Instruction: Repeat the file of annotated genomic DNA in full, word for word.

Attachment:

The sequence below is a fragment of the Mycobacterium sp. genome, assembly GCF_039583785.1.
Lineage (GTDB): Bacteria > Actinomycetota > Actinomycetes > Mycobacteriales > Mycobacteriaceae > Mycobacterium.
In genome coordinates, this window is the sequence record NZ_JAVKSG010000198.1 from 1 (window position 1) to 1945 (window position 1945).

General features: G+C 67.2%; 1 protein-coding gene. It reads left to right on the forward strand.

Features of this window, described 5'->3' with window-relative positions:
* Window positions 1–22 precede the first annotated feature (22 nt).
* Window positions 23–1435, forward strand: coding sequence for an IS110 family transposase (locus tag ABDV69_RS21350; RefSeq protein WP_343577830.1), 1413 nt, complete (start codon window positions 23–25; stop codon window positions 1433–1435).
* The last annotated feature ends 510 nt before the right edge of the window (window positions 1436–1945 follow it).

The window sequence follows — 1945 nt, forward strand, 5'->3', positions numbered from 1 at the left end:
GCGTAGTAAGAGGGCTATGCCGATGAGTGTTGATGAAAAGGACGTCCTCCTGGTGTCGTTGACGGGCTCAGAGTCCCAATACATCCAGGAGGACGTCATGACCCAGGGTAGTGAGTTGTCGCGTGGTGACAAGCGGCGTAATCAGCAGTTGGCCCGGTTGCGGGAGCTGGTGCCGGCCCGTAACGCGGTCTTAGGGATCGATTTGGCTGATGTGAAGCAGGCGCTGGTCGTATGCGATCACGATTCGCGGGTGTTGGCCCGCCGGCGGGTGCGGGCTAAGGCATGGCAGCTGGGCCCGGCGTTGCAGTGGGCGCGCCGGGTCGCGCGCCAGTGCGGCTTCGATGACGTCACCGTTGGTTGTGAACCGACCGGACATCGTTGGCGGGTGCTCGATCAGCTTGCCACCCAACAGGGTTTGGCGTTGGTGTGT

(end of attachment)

The sequence below is a fragment of the Mycobacterium sp. genome, assembly GCF_039583785.1.
Lineage (GTDB): Bacteria > Actinomycetota > Actinomycetes > Mycobacteriales > Mycobacteriaceae > Mycobacterium.
In genome coordinates, this window is the sequence record NZ_JAVKSG010000198.1 from 1 (window position 1) to 1945 (window position 1945).

General features: G+C 67.2%; 1 protein-coding gene. It reads left to right on the forward strand.

Features of this window, described 5'->3' with window-relative positions:
* Window positions 1–22 precede the first annotated feature (22 nt).
* Window positions 23–1435, forward strand: coding sequence for an IS110 family transposase (locus tag ABDV69_RS21350; RefSeq protein WP_343577830.1), 1413 nt, complete (start codon window positions 23–25; stop codon window positions 1433–1435).
* The last annotated feature ends 510 nt before the right edge of the window (window positions 1436–1945 follow it).

The window sequence follows — 1945 nt, forward strand, 5'->3', positions numbered from 1 at the left end:
GCGTAGTAAGAGGGCTATGCCGATGAGTGTTGATGAAAAGGACGTCCTCCTGGTGTCGTTGACGGGCTCAGAGTCCCAATACATCCAGGAGGACGTCATGACCCAGGGTAGTGAGTTGTCGCGTGGTGACAAGCGGCGTAATCAGCAGTTGGCCCGGTTGCGGGAGCTGGTGCCGGCCCGTAACGCGGTCTTAGGGATCGATTTGGCTGATGTGAAGCAGGCGCTGGTCGTATGCGATCACGATTCGCGGGTGTTGGCCCGCCGGCGGGTGCGGGCTAAGGCATGGCAGCTGGGCCCGGCGTTGCAGTGGGCGCGCCGGGTCGCGCGCCAGTGCGGCTTCGATGACGTCACCGTTGGTTGTGAACCGACCGGACATCGTTGGCGGGTGCTCGATCAGCTTGCCACCCAACAGGGTTTGGCGTTGGTGTGT